The first game of the 2013 NFL postseason is a rematch of last year's wild xard matchup, as the Cincinnati Bengals look to end their four-game postseason losing streak against the AFC South champion Houston Texans.
After a 3-5 start to the season, the Bengals have been one of the hottest teams in the AFC. They won seven of their last eight games to make it to the postseason in back-to-back years for the first time since 1981-82.
The Texans appear to be in serious danger of seeing their fantastic season blow up in their faces. They had to win one of the last two games to earn a first-round bye, but wound up losing both games and the defense was dreadful. Who are the real Texans, and can they turn things around now?
Where: Reliant Stadium in Houston, Texas
When: Saturday, Jan. 5 at 4:30 p.m. ET
Live Stream: Audio Pass on NFL.com (Subscription required)
Radio: 700 WLW Radio (Cincinnati); SportsRadio 610 (Houston)
Spread: Houston (-4.5), according to Bovada
How Cincinnati Got Here
The Bengals locked up a playoff berth after a last-second Week 16 victory over division rival Pittsburgh. It was the first time since 2009 that the Bengals beat the Steelers. They were locked into the No. 6 seed following that victory.
How Houston Got Here
The Texans locked up the AFC South for the second consecutive season with a Week 15 victory over Indianapolis. They were poised to be the No. 1 seed in the AFC after that game, as they were 12-2 and held a victory over the second-best team, Denver.
Two losses in the final two weeks of the season cost the Texans more than just the No. 1 seed. They went from looking like a lock for at least a first-round bye to hosting a game on Wild Card Weekend.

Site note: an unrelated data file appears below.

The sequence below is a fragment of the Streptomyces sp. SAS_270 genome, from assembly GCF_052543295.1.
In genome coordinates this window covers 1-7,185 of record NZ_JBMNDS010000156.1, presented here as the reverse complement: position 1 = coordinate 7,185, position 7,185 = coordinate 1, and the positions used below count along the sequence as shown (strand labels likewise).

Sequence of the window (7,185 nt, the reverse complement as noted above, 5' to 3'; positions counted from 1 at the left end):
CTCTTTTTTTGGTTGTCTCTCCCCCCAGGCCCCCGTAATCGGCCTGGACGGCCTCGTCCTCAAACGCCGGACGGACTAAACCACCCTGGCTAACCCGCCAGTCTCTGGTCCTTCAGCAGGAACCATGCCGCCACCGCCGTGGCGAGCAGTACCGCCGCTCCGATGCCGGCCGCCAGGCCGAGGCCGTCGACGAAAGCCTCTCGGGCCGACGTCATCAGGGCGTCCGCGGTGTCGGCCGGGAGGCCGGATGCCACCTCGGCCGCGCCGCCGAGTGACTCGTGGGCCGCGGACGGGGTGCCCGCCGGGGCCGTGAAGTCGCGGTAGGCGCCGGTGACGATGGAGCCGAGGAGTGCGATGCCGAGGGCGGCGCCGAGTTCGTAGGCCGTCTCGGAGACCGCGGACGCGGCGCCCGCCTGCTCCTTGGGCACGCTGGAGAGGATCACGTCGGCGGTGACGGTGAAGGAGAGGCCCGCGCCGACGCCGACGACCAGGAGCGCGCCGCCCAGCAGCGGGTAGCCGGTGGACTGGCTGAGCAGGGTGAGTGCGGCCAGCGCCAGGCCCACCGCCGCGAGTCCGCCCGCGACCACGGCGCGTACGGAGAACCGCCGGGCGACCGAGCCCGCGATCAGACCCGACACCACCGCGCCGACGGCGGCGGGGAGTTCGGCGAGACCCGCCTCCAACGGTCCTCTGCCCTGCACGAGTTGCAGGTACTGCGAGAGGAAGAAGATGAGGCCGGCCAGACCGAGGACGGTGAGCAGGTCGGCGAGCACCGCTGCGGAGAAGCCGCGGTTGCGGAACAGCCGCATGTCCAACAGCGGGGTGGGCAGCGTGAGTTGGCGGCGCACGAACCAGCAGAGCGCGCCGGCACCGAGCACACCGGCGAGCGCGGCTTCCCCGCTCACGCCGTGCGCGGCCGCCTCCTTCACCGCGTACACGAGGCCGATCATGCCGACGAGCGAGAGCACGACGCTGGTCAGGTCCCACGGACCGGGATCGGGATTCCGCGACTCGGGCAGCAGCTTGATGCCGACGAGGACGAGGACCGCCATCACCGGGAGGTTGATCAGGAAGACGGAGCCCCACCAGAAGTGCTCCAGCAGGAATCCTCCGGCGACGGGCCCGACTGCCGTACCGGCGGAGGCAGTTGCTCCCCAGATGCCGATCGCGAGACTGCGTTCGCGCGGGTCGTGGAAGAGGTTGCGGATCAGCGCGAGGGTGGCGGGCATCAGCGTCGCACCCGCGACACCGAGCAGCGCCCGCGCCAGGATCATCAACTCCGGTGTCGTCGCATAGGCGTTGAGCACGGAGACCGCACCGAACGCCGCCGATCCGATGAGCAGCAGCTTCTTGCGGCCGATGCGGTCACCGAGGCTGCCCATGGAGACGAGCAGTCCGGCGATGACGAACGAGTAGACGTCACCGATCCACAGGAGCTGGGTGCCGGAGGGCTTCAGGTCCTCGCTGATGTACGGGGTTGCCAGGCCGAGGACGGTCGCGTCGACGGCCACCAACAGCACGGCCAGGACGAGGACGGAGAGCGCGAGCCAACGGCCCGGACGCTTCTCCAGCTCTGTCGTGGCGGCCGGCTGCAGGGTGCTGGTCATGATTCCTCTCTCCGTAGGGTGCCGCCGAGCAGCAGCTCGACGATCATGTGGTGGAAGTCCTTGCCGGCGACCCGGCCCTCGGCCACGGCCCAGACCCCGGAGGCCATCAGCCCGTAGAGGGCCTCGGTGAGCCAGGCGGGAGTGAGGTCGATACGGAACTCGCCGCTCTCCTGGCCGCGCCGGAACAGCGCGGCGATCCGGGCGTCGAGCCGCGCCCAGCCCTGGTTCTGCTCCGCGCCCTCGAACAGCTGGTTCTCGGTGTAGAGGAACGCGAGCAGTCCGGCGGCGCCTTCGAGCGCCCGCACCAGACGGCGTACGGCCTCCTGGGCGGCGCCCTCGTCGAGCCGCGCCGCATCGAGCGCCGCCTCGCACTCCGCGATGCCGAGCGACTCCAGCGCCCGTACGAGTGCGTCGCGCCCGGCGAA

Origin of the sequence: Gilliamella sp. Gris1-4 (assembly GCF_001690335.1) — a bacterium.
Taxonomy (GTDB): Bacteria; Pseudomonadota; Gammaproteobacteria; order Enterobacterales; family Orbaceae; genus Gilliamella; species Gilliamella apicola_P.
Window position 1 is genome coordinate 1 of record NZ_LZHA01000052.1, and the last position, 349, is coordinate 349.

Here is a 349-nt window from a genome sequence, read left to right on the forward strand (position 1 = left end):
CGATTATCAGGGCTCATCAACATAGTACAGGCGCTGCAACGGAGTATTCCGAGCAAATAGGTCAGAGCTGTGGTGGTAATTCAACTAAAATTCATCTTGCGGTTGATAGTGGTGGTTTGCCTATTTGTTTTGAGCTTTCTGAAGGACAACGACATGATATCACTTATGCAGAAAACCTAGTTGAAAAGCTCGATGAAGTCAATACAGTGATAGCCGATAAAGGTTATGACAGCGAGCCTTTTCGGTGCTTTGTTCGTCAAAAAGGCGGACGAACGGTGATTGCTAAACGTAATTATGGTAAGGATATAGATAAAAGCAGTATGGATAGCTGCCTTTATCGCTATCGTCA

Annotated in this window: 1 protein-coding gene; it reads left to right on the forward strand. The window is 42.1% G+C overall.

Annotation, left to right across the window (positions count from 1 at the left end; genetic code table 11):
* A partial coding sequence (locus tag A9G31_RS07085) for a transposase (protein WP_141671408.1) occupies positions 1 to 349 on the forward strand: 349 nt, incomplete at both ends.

Injury Report (courtesy of USA Today)
Probable: RB BenJarvus Green-Ellis (Hamstring)
Questionable: S Chris Crocker (Quadricep), CB Terence Newman (Hamstring), CB Jason Allen (Hamstring), TE Richard Quinn (Hamstring), DT Devon Still (Back)
Probable: TE Owen Daniels (Hamstring)
Questionable: LB Tim Dobbins (Shoulder), LB Brooks Reed (Groin), CB Alan Ball (Foot), G Antoine Caldwell (Hamstring)
What They Are Saying
Even though it doesn't get talked about as much as it should, defense is the biggest reason that the Bengals were able to turn their season around.
They have had touchdowns in three straight games. The Bengals have set a club record with 51 sacks this season. Defensive tackle Geno Atkins has 121/2 sacks, defensive end Michael Johnson has 111/2 sacks. It’s the first time since 1981 that the Bengals have had two players with double-digit sacks. The defense ranks sixth in the league in yards allowed—12th against the run and seventh against the pass.
With the Texans offense being unable to get anything going in the last two weeks, that Bengals defense will be something to keep an eye on early.
Quarterback Andy Dalton and wide receiver A.J. Green make the Bengals offense exciting to watch, but this team is better equipped to win in the playoffs because the defense is playing so well.